Archive for the ‘culture’ Category
26th July 10
This post is adapted from a piece written for Campaign magazine (22.07.10), also available online at campaignlive.co.uk later this week.
Founded in 1984 as a one-off event in California, TED (Technology Entertainment Design) has come a hell of a long way. The numbers tell their own story. Since the launch of TEDTalks online in 2006, over 700 talks have been viewed 300m times and the non-profit has, in keeping with its tagline “ideas worth spreading”, expanded into a family of conferences and content available on an ever-growing number of platforms. The latter now include the TED Open TV Project (allowing broadcasters to incorporate TEDTalks into their programming without license fees) launched in May this year and an iPad app out in a couple of weeks. As they put it, TED is becoming “an organising principle for ideas.”
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19th May 10
Author: Heidi Hackemer (@uberblond), Planning Director, BBH New York
We just went through recruitment for our upcoming internship program, the BBH Barn, and since we announced our six interns from the 150+ applications we’ve received a lot of questions about our selection criteria.
Whether literally or figuratively, the candidates that made the cut had a two-column resume. In column A, we saw an interest and understanding of advertising and/or consumer and brand interaction. It doesn’t mean that these interns are advertising experts by any stretch of the imagination, but it does mean that they have an appreciation for it and may know a bit of their way around our world. 98% of the applications checked off this column quite well.
The second column is where things got interesting: we also looked for candidates that had a bit of “mess” in their resume, i.e. a curiosity, a drive to think about and do things beyond pursuing the perfect advertising career. As a result we have filmmakers, activists, dancers and a guy that has worked in third world development.
We believe the mess is just as important as the “proper” education and inputs: advertising is one of those fields that should collaborate not only internally, but with culture at large – to be relevant and human we should inhale the world around us, circulate it in our lungs a bit and then exhale our response. The minute that we get too obsessed or spend too much time focusing on what happens within our walls or the minute the great love in our life becomes a widget or :30 second idea is the minute we lose the oxygen that we need to make great work.
Let’s face it, the people that are purely obsessed with advertising (and we all know them and have phases in our own lives where we’re guilty of being one of them) aren’t the people that contribute much to a truly sparkling dinner party or a stupid fun night out or bring a perspective that really changes things. So we wanted to make sure our Barn was filled with the dinner-party-rockers of the future. We think it will make for a more interesting summer and better work.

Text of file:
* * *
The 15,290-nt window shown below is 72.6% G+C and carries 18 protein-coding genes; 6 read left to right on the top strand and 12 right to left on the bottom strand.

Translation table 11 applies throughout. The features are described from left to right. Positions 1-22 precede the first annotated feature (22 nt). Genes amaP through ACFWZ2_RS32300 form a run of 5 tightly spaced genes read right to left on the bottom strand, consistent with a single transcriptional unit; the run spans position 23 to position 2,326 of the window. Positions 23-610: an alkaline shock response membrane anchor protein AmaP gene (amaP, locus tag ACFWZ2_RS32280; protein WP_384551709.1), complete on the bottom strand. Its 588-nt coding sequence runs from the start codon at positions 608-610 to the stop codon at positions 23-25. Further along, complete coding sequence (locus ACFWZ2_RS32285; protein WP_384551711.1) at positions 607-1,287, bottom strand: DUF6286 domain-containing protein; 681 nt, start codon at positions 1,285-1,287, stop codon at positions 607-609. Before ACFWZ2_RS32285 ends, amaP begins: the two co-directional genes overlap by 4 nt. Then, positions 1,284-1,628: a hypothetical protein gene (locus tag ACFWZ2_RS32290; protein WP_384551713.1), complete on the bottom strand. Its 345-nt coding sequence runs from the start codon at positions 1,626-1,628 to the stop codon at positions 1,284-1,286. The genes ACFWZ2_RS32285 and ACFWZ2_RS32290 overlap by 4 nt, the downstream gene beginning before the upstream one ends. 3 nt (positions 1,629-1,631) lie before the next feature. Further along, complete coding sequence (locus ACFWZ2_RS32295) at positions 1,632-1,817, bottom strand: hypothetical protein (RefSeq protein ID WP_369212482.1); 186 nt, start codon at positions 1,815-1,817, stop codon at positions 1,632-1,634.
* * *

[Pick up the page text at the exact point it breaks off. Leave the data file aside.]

So here’s where it gets cool:
We were thinking of the above criteria, that we applied externally, and we thought we’d check internally how well we were doing. We asked BBHers in the NYC office to send along their personal, out of office, projects. We had a whole bunch of stuff submitted. Some highlights included:
Calle Sjoenell @callesjonell wanders around new york and puts up basketball nets where there are none. http://www.flickr.com/photos/callesjonell/sets/72157621869375075/
Harper Reitkopf @itsharper pretty much lives at the honey-space gallery to help artists do their thing http://honey-space.com/
Dane Larsen @dlarsen is documenting the life and times of his Brooklyn backyard this summer http://bklynbkyard.com/
Brad Haugen @hoogs throws his passion into being the Director of Marketing and Brand for Pencils of Promise, a non-profit that helps build schools in third world countries http://www.pencilsofpromise.org/blog/2010/04/bring-out-lead-forth/
Zach Hilder keeps an awesome blog of his drawings and photographs http://deathfrom.blogspot.com
Kris Chu @kris_chu documents his struggle to banish cable from his life: http://suckitcable.blogspot.com/
Colleen Leddy @colleddy blogs tips about being the impeccable bridesmaid http://holdthebouquet.squarespace.com/
Kenji Summers @kenjisummers gives time to the Marcus Graham Project, a network of diverse advertising, marketing and media people @MGProject
Kirsty Saddler @keava has taken her personal passion for corporate social responsibility and started a think tank/action group within BBH called the Hive @BBHhive
Chris Araujo @cornfedchris is working on a soon to be unveiled project that’s all about making the world a better place and that’s all I can say about it right now upon fear of death.
Miranda Kendrick @mirandakendrick has two culture grabbing blogs: http://workingitatwork.tumblr.com/ that shows off the beautiful people of BBH and http://nyink.blogspot.com/ that shows off the beautiful tattoos of the world.
Hal & Masa have been busy working on the follow up to their Webby-winning music video for “Hibi no Neiro” (Tone of everyday) by “Sour” - http://www.youtube.com/watch?v=WfBlUQguvyw (watch this space)